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Japanese firms keen to make inroads into Cuba

Japanese firms keen to make inroads into Cuba
AUG 14, 2015

HAVANA – Japanese companies are keen to make inroads into Cuba after the
country last month fully restored diplomatic relations with the United
States after more than five decades of enmity, informed sources say.

Cuba is just 150 kilometers from the United States. In addition, demand
for infrastructure development is believed to be strong as many existing
facilities, such as ports, are dilapidated.

The Japanese government is ready to help domestic firms win business in
Cuba by using official development assistance, according to the sources.

The United States is unlikely to lift all of its sanctions on Cuba until
President Raul Castro leaves office in 2018, according to a U.S.
research firm. To Japanese firms, the key is whether they can get the
jump on U.S. rivals.

Cuba “is in the midst of a bubble,” a source says. The number of
Japanese businesspeople who visit Cuba for market research has shot up
four- to five-fold year on year since last December, when the United
States announced its plan to normalize its relations with Cuba.

A variety of Japanese businesses have sent officials, such as
automakers, trading houses and construction companies.

“Some companies have already started preparations to set up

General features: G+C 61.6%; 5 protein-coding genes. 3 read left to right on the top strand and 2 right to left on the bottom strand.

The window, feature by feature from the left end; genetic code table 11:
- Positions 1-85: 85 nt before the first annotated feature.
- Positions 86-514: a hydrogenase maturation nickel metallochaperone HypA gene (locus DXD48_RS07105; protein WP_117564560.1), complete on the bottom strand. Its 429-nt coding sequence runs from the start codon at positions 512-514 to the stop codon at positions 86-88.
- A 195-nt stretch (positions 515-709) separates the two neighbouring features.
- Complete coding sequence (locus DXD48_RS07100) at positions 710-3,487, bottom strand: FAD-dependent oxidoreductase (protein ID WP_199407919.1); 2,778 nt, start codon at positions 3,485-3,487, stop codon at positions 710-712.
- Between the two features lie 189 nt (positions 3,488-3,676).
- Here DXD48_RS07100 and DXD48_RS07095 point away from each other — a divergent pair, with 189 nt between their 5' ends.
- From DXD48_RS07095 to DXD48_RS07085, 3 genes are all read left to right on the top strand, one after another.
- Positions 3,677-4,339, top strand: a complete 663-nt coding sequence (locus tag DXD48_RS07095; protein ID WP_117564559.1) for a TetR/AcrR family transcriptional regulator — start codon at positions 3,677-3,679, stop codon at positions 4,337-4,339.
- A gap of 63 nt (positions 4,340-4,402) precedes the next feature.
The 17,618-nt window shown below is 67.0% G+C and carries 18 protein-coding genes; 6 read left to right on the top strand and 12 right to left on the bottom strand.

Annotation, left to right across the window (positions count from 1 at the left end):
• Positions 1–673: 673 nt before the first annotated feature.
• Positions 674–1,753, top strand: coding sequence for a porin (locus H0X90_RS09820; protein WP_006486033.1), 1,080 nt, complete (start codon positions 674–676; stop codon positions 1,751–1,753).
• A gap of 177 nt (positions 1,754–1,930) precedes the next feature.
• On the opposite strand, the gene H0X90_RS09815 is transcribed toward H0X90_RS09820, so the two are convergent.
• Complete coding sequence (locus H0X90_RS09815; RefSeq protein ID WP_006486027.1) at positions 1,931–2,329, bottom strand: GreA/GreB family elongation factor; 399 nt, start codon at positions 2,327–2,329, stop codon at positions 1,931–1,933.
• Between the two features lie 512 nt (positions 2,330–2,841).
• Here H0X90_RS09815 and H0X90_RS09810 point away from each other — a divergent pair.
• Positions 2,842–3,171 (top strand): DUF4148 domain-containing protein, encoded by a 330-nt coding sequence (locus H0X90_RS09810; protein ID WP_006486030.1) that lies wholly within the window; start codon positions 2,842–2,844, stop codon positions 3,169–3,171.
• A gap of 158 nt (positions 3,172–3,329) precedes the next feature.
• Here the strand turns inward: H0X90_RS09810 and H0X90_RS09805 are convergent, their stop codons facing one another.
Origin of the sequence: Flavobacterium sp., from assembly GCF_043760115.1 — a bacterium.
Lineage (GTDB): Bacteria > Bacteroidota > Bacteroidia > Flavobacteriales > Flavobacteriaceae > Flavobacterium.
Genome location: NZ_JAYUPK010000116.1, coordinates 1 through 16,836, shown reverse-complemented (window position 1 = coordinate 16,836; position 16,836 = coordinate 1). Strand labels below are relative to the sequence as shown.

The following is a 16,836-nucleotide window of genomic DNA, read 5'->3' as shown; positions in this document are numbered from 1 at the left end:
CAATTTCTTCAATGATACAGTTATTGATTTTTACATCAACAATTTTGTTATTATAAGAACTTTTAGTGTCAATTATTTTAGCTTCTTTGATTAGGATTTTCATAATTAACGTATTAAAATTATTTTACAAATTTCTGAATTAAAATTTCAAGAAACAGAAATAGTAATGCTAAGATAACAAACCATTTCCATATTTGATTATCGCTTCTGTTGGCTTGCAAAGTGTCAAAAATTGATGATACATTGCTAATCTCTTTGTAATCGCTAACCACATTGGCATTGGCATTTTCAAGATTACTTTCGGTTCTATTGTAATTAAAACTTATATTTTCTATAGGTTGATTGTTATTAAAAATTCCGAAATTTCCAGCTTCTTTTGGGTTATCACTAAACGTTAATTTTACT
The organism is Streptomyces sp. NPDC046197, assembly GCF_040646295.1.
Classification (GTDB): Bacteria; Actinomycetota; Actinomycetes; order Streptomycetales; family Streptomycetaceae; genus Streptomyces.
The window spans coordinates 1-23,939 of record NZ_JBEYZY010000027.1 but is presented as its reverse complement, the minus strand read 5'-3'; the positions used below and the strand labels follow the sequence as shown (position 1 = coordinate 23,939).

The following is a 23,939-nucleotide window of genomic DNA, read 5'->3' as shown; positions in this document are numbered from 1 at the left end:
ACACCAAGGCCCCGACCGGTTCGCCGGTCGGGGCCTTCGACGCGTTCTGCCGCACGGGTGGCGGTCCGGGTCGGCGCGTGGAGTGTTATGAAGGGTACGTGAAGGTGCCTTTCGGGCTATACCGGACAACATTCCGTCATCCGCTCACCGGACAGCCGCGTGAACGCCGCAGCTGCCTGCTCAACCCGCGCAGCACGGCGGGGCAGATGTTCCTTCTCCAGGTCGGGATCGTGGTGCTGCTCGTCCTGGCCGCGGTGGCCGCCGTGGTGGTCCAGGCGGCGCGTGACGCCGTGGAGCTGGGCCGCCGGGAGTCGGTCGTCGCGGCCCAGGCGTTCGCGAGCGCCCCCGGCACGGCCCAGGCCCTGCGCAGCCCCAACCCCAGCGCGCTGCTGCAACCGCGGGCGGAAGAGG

representative offices,” a Japanese company official says.

The Japanese government hopes to strategically use grant aid and other
assistance programs, mainly in the areas of medicine and agriculture,
where Cuban demand is believed to be strong, to promote the use of
products supplied by Japanese firms, according to government sources.

Cuba also has expectations for Japan. The Caribbean country is trying to
diversify its trade partners as it took a devastating blow from the 1959
breakup of its relations with the United States, which Cuba’s economy
had heavily relied on, according to a local academic expert.

But no sign can be seen that Cuba will take drastic economic reforms
anytime soon after the diplomatic normalization with the United States.
Companies newly starting business in Cuba need to work out medium- to
long-term plans extending to the period after the current president
leaves, sources say.

After the full termination of the U.S. sanctions, U.S. companies are
likely to rush into Cuba. Anticipating this, European companies are
stepping up preparations by holding investment seminars and through
other means.

Seeds are being sown in Cuba, a diplomatic source says, adding that
future success in the Cuban market will depend on the results of such

Source: Japanese firms keen to make inroads into Cuba | The Japan Times

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